1. The sole point before us is whether the learned Magistrate was right in thinking that the application of the accused for bail could not be entertained by him as he was 'directed to retain the accused in custody pending the extradition proceedings as per Ex. A.' The proceedings in question against the accused are under the Indian Extradition Ant, XV nf 1903 in respect of an alleged criminal breach of trust committed in the State of Indore, With the facts of that case we are not now concerned, and many of this allegations in the petition before us are for present purposes wholly irrelevant.
2. It is said that the accused has been arrested without an order from the Magistrate and without a warrant in pursuance of the provisions of Section 54(7) of the Criminal Procedure Code. Consequently Section 23 of the Indian Extradition Act 1903 applies under which such a person 'may, under the orders of a Magistrate within the local limits of whose jurisdiction such arrest was made, be detained in the same manner_iind subject to the same restrictions as a person arrested on a warrant issued by such Magistrate under Section 10.' Then if one turns to Section 10, it gives power to a Magistrate to issue a warrant of arrest in certain cases, and than enacts in Sub-section (4) that 'in the case of a person arrested or detained under this section, the provisions of the Code of Criminal Procedure for the time being in force relating to bail shall apply in the same manner as if such person were accused of committing in British India the offence with which he is charged.' In other words Sub-section 23 and 10 (4) enable the Magistrate to grant bail.
3. It is accordingly important to bear in mind that this is not a case under Section 3 where a requisition has been made to the Government of India or to any local Government by the Government of any Foreign State for the surrender of a fugitive criminal of that State. In such a case Section 3, Sub-section (5), provides for bail 'if the Magistrate is of opinion that a prima facie case is not made out in support of the requisition, or if the case is one which is bailable under the provisions of the Code of Criminal Procedure.'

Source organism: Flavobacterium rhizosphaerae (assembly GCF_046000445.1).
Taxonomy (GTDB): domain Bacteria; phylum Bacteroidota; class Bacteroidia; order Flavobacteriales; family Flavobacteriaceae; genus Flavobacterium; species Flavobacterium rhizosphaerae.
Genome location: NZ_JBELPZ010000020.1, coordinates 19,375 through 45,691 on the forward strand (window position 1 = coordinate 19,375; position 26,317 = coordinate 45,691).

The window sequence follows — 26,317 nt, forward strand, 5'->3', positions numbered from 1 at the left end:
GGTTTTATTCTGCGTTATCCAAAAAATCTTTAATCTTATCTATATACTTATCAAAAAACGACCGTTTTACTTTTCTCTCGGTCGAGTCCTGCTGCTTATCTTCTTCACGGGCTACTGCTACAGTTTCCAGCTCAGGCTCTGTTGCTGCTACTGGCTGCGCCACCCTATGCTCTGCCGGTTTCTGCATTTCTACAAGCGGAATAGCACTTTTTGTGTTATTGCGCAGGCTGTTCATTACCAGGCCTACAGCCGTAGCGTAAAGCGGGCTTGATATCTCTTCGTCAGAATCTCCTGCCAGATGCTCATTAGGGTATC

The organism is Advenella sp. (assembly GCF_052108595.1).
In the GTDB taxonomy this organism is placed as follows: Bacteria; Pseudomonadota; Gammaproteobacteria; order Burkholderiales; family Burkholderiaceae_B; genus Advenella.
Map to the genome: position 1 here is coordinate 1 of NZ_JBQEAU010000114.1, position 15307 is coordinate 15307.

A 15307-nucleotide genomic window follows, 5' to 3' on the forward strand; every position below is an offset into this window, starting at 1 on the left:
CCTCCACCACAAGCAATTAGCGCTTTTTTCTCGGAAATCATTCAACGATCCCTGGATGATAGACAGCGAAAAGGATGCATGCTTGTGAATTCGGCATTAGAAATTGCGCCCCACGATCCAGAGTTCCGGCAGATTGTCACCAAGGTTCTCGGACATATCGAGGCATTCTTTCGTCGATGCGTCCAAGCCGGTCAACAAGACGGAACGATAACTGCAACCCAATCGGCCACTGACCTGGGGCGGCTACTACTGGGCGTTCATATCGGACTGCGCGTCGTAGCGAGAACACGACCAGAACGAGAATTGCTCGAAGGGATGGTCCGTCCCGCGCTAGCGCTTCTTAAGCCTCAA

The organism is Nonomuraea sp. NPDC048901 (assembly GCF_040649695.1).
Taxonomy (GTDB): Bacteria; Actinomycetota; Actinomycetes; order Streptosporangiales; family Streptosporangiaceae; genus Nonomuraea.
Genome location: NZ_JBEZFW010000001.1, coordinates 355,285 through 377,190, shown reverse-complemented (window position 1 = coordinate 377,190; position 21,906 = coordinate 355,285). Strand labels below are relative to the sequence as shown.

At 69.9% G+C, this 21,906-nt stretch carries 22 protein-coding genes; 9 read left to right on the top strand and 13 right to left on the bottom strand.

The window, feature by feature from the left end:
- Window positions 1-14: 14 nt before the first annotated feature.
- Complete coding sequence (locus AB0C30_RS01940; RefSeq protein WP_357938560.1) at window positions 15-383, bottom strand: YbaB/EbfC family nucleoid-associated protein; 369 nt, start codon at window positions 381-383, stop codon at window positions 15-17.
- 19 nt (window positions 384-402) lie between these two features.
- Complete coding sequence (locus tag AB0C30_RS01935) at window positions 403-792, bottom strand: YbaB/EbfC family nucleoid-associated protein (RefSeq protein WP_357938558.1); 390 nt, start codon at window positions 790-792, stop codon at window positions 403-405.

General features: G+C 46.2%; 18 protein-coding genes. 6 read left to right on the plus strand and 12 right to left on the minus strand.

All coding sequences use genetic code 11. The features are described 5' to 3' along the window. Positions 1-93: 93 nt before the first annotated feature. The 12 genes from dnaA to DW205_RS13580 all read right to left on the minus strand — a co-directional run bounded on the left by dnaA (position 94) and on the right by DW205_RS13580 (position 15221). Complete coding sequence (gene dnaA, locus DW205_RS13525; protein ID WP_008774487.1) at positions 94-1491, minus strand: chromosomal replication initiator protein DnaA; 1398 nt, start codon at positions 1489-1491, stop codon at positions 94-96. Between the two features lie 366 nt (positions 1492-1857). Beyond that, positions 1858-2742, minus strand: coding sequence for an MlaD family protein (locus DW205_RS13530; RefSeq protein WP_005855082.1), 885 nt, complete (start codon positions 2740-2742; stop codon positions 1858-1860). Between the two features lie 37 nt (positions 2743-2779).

4. The learned Magistrate appears to have been of opinion that because the telegrams or letters from the District Magistrate of Indore asked him to detain the accused in custody, therefore he could not entertain any application for bail. But we think, having regard to the sections which I have just alluded to, and in particular to Section 10(4), that the learned Magistrate had jurisdiction to entertain an application for bail.
5. Accordingly we think that the proper course is to regime the application for bail to the learned Magistrate with the above intimation of our opinion as to his legal powers. It will be then for him to consider the application for bail on its merits.
6. The matter being urgent we will direct the Registrar to forward the papers to the Magistrate with all convenient speed and if possible today.
7. I concur. I would only add that, as the petitioner was arrested in the City of Bombay, it may be said that he was not arrested in pursuance of the provisions of Section 54, Clause (7), of the Criminal Procedure Code of 1898 within the meaning of Section 23 of the Indian Extradition Act XV of 1903. Under Section 1 of the Criminal Procedure Code that particular Section 54 does not extend to the police in the town of Bombay. The accused was, therefore, really arrested without a warrant in pursuance of the powers given by Section 33, Clause (g), of the Bombay City Police Act, 1902. That section reproduces practically word for word the provisions of Section 54, and Clause (g) that I have referred to is exactly in the same words as Clause (7) of Section 54 of the Code.
8. It is probable that the fact of Section 54 of the Code not applying to the town of Bombay was overlooked by the Legislature when the Indian Extradition Act XV of 1903 was passed. And under the general rule of interpreting a statute when possible, so as to give effect to its intent and spirit, I think we are clearly justified in holding that Section 23 of the Indian Extradition Act covers the case of an arrest under Section 33, Clause (g), of the Bombay City Police Act.